Indian share markets witnessed some selling but managed to trade in the green during closing hours and ended their day on a positive note. Gains were largely seen in the IT sector and information technology sector.
At the closing bell, the BSE Sensex stood higher by 269 points (up 0.7%) and the NSE Nifty closed higher by 84 points (up 0.7%). The BSE Mid Cap index closed up by 0.6%, while the BSE Small Cap index ended the day down by 0.3%.
European markets were also trading on a positive note. The FTSE 100 was up by 0.5%. The DAX was trading up by 0.4%, while the CAC 40 was up by 0.5%.
The rupee was trading at 69.11 to the US$ at the time of writing.
In the news from the finance space, IIFL Holdings share price was in focus today. Stock of the company witnessed buying interest today on the National Company Law Tribunal’s (NCLT) nod to the proposed demerger of the group.
The NCLT has approved the proposed demerger of Fairfax-backed IIFL Group, which paves the way for the listing of three entities viz. IIFL Finance, IIFL Wealth, and IIFL Securities. The listing can be done within 60 days.
According to the arrangement, for every seven shares of IIFL Holdings, a shareholder will get seven shares each of IIFL Finance and IIFL Securities, and one share of IIFL Wealth.
Moving on to other news, data available with the NSE showed foreign portfolio investors (FPIs) bought Rs 14.8 billion worth of domestic stocks in yesterday’s trading session.
Domestic institutional investors (DIIs), on the other hand, were net sellers to the tune of Rs 8.2 billion.
Note that overseas flows into domestic equities in February were the highest in 12 months. Foreign portfolio investors (FPIs) bought stocks worth US$1.9 billion, the highest since March 2018 when they had pumped in over US$2 billion.
FPIs have been taken out money in seven out of 12 months.
The reversal in overseas flows seen last month will boost investor sentiment, which has been hit due to escalation in cross-border tensions between India and Pakistan.
However, this flow tally needs to be taken with a pinch of salt.
The market has seen single-day FPI investment of US$1.7 billion, the highest in 4 years. This was on account of share sale by Dutch bank ING Group in Kotak Mahindra Bank.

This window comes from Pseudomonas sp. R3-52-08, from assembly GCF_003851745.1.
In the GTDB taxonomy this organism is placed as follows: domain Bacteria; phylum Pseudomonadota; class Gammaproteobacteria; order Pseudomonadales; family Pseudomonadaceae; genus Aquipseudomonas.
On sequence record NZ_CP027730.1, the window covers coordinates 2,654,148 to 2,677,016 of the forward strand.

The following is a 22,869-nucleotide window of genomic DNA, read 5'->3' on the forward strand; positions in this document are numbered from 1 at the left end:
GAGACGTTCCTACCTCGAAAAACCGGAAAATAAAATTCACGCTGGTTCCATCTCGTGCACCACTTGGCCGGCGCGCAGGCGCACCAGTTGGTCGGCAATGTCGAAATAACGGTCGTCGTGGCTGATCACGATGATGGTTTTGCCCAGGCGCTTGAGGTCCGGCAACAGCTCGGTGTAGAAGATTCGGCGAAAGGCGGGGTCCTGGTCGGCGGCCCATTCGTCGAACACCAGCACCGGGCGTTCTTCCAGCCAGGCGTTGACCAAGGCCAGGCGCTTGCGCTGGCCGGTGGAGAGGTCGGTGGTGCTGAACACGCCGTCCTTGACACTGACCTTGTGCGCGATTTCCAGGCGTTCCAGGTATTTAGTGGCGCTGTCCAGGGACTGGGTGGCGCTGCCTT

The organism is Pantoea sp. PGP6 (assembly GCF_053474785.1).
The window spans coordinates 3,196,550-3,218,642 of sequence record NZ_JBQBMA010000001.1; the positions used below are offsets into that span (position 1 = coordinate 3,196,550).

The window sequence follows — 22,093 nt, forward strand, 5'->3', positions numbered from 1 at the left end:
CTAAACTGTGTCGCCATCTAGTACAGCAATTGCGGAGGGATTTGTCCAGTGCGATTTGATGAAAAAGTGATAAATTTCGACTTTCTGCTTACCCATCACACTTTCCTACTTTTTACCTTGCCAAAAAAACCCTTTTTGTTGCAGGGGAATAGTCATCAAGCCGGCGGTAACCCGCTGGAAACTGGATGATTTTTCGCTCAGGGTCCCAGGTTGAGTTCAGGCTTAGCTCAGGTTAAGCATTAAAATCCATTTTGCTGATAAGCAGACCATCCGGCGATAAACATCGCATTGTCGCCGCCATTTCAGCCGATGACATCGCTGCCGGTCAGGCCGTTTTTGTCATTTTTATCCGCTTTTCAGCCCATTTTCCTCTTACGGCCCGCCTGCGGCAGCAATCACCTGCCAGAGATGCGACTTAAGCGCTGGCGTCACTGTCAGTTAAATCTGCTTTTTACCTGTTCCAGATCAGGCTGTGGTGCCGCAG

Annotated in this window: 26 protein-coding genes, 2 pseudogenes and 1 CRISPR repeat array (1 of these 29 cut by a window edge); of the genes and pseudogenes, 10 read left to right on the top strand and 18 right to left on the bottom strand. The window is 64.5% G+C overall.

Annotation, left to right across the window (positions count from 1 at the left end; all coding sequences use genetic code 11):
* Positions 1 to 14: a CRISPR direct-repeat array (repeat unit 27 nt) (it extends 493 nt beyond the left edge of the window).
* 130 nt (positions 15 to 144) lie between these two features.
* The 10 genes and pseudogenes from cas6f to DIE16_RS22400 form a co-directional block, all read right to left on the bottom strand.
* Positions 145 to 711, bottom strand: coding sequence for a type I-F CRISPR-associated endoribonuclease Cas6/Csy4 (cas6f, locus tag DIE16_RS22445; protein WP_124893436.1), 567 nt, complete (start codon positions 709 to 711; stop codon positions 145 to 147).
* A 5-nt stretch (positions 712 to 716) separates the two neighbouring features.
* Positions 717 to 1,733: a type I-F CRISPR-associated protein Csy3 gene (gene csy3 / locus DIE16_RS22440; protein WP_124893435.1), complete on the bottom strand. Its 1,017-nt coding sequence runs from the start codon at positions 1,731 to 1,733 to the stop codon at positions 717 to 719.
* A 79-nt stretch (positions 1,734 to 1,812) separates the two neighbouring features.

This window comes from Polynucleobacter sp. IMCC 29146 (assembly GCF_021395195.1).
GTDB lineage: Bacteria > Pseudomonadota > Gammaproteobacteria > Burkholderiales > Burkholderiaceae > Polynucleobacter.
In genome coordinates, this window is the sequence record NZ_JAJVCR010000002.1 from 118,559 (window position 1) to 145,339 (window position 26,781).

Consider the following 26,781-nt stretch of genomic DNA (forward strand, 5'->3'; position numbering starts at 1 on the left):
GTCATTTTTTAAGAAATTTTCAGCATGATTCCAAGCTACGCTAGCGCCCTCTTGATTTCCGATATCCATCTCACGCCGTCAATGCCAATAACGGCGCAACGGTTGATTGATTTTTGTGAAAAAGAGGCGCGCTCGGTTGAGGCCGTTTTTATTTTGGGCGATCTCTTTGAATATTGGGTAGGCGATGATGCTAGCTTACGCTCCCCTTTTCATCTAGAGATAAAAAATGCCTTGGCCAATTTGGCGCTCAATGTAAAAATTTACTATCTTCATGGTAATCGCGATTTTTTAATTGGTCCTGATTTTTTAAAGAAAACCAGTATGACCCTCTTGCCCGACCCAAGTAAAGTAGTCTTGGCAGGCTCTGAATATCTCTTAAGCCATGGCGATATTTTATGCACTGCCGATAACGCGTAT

As per the reports, high inflow tallies this month isn’t necessarily due to change in sentiment. FPIs continue to remain cautious ahead of elections.
Indian equities have had a tough time in the past one year. With elections around the corner, volatility in the markets has been on a constant rise.
Till date in FY18-19, foreign investors have pulled out around Rs 515 billion from the Indian equity market.
But there’s also an interesting development seen this time…
In the past, such panic would have meant the domestic investor would have followed suit.
That hasn’t happened this time.
Domestic investors have shown surprising resiliency to the market’s volatility.
The month-wise SIP in FY18-19 has seen a constant rise.
Also, close to 1 million new SIP accounts have been added during FY18-19 according to AMFI.
The days of knee-jerk panic withdrawals by individual investors are slowly but surely reducing.
If they ride out this volatility they will see the benefit of the cycle turning in their favor.
That will mark a significant change in the mindset of the retail investor for the long term.
In other news, as per a leading financial daily, fund managers of top 10 fund houses by assets under management (AUMs) in India have shown considerable interest in public sector undertakings (PSUs) in February.
As per a report by Motilal Oswal Financial Services, equity schemes have increased their oil and gas sector weight for the fourth successive month in February to reach a new high of 7.8%.
The main reason for this interest is valuation (one-year forward basis) of key PSU companies.
Note that valuations of PSU companies are at multi-year lows and the discount between prominent PSU stocks and the Nifty is as high as 50%.
Here’s an excerpt from an article in The Economic Times…
- Several (PSU) stocks are trading at historic low valuations on the basis of price-to-earnings and price-to-book ratios. Fund managers believe improved outlook on both global and China growth, low oil prices and lower worries on India’s fiscal situation can lead to a re-rating for the segment.
How these stocks perform remains to be seen. Meanwhile, we will keep you updated on all the developments from this space.
Also, speaking of mutual funds, it is worth noting that inflows into equity mutual funds stand at 25-month low.
Inflows into Equity Mutual Funds at 25-Month Low
Here’s what Ankit Shah wrote about this in a recent edition of The 5 Minute WrapUp…
- You can see the net monthly inflows rising through 2016 and surging to unprecedented highs in 2017. But the inflows slowed in 2018. After October 2018, the inflows into equity mutual funds have been dropping every consecutive month. In fact, in February 2019, the net inflows into equities, including those linked to savings scheme funds, declined to Rs 5,122 crore. That’s a 17% drop from January 2019, and a steep 69% plunge from a year ago.
To know what’s moving the Indian stock markets today, check out the most recent share market updates here.
This article (Sensex Ends 269 Points Higher; IT and Power Stocks Witness Buying) is authored by Equitymaster.